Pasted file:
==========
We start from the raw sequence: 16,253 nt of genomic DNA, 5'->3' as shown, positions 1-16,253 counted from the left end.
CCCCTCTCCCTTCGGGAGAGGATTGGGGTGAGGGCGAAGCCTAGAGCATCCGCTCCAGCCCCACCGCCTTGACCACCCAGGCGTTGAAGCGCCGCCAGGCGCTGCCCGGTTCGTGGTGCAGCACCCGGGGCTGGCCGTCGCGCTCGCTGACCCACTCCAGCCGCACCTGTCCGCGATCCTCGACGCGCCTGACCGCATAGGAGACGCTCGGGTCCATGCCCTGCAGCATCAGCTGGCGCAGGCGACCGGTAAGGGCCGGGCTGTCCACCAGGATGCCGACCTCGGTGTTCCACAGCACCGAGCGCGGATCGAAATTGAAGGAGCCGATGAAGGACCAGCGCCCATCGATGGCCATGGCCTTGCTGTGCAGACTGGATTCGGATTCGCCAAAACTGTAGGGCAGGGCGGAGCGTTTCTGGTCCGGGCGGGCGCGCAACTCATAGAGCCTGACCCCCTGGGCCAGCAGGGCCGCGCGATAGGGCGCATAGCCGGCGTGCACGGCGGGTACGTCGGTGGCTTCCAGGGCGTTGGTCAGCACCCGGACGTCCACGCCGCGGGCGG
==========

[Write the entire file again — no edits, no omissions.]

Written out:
We start from the raw sequence: 16,253 nt of genomic DNA, 5'->3' as shown, positions 1-16,253 counted from the left end.
CCCCTCTCCCTTCGGGAGAGGATTGGGGTGAGGGCGAAGCCTAGAGCATCCGCTCCAGCCCCACCGCCTTGACCACCCAGGCGTTGAAGCGCCGCCAGGCGCTGCCCGGTTCGTGGTGCAGCACCCGGGGCTGGCCGTCGCGCTCGCTGACCCACTCCAGCCGCACCTGTCCGCGATCCTCGACGCGCCTGACCGCATAGGAGACGCTCGGGTCCATGCCCTGCAGCATCAGCTGGCGCAGGCGACCGGTAAGGGCCGGGCTGTCCACCAGGATGCCGACCTCGGTGTTCCACAGCACCGAGCGCGGATCGAAATTGAAGGAGCCGATGAAGGACCAGCGCCCATCGATGGCCATGGCCTTGCTGTGCAGACTGGATTCGGATTCGCCAAAACTGTAGGGCAGGGCGGAGCGTTTCTGGTCCGGGCGGGCGCGCAACTCATAGAGCCTGACCCCCTGGGCCAGCAGGGCCGCGCGATAGGGCGCATAGCCGGCGTGCACGGCGGGTACGTCGGTGGCTTCCAGGGCGTTGGTCAGCACCCGGACGTCCACGCCGCGGGCGG